Ground Water Contamination: Transport and Remediation / Edition 2

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Overview

1384K-0

State-of-the-art theory and practice of groundwater contamination, mitigation, and remediation

Ground Water Contamination, Second Edition is a thorough update to the leading book on groundwater contamination and remediation for scientists and engineers. Written from both a theoretical and practical viewpoint, this edition focuses on the critical new challenges facing professionals seeking to prevent, mitigate, or remediate groundwater problems -- especially today's highly-complex transport problems.

Detailed new coverage includes a full chapter on sorption, biodegradation, and natural attenuation processes; extensive new coverage of risk assessment; and the results of major field studies on several military and Superfund sites. The book reflects increased concern about source zone areas with non-aqueous phase liquids (NAPLs), residual oils, vapors in the unsaturated zone, gasoline spills which float on the water table, and chlorinated solvent spills which sink to the bottom of aquifers. Coverage includes:

  • Detailed coverage of analytical and numerical methods
  • Extensive case studies and field research from military and Superfund sites
  • Waste site characterization and remedial design
  • Emerging remediation methods, including surfactant and co-solvent soil flushing

The new edition includes access to programs and worksheets for Microsoft Excel via the World Wide Web, and contains an extensive set of revised homework problems and solutions for topics such as groundwater flow, well mechanics, and contamination transport. Ground Water Contamination, Second Edition is an essential resource for all hydrogeologists, civil and environmental consulting engineers, and other professionals concerned with groundwater contamination and remediation. It is ideally designed for use in the college classroom.

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Editorial Reviews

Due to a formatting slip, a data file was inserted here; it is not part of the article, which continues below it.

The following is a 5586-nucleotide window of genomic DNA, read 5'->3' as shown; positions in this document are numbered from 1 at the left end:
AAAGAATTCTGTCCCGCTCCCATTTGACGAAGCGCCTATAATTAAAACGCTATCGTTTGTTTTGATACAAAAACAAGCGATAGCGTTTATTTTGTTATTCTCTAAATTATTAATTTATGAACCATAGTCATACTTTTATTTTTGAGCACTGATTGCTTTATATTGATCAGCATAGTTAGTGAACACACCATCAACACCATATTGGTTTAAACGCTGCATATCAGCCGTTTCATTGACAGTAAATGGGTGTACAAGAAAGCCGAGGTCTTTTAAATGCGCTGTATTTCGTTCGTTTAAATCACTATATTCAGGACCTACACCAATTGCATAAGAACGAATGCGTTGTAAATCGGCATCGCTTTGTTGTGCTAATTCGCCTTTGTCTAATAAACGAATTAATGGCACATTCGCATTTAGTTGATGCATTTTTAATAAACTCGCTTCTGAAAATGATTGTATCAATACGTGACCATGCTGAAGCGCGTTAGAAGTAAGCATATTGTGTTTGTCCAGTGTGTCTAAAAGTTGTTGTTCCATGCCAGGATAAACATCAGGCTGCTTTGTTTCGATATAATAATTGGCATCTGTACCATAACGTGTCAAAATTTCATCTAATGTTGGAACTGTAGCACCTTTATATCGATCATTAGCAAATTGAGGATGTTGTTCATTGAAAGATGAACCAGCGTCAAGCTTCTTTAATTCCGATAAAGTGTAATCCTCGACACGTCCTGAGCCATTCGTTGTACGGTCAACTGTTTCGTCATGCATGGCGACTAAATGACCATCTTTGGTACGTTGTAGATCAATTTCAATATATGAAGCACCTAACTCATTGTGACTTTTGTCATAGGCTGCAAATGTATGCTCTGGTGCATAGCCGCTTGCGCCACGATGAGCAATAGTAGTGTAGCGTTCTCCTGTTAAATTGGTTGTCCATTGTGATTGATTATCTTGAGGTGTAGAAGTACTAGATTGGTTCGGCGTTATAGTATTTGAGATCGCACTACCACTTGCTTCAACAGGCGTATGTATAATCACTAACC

Booknews
Intended for hydrogeologists, engineers, and college students in those or related fields, this updated edition discusses the theory and practice of ground water contamination modeling and remediation. New coverage includes a full chapter on sorption, biodegradation, and natural attenuation processes; extensive new coverage of risk assessment; and results of major field studies on several military and Superfund sites. Also describes emerging remediation methods including surfactant and co-solvent soil flushing. Annotation c. Book News, Inc., Portland, OR (booknews.com)
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Product Details

  • ISBN-13: 9780130138408
  • Publisher: Prentice Hall
  • Publication date: 8/18/1999
  • Edition description: New Edition
  • Edition number: 2
  • Pages: 604
  • Product dimensions: 6.80 (w) x 9.00 (h) x 1.40 (d)

Meet the Author

DR. PHILIP BEDIENT is Chair and Professor of the Department of Environmental Sciences and Engineering, Rice University, Houston, TX. He is author or co-author of over 100 articles and five textbooks related to surface and groundwater hydrology and containment transport. Bedient has directed over 40 research projects, including the BIOPLUME II program for modeling aerobic biodegradation of organic components in groundwater. He also helped direct the extensive remediation studies at HIUAFD.

DR. HANADI S. RIFAI is Assistant Professor in Civil and Environmental Engineering at the University of Houston. She teaches courses in hydrology, fluid mechanics, engineering design, risk assessment, and geographic information systems, has co-authored two textbooks, and is principal author of the BIOPLUME II and III models.

DR. CHARLES J. NEWELL is Vice President, Environmental Engineer, Groundwater Services, Inc., and Adjunct Professor of Environmental Science and Engineering, Rice University, Houston, TX. He was Principal Investigator for the $2.5 million, multiple-site natural attenuation project at the Air Force Center for Environmental Excellence.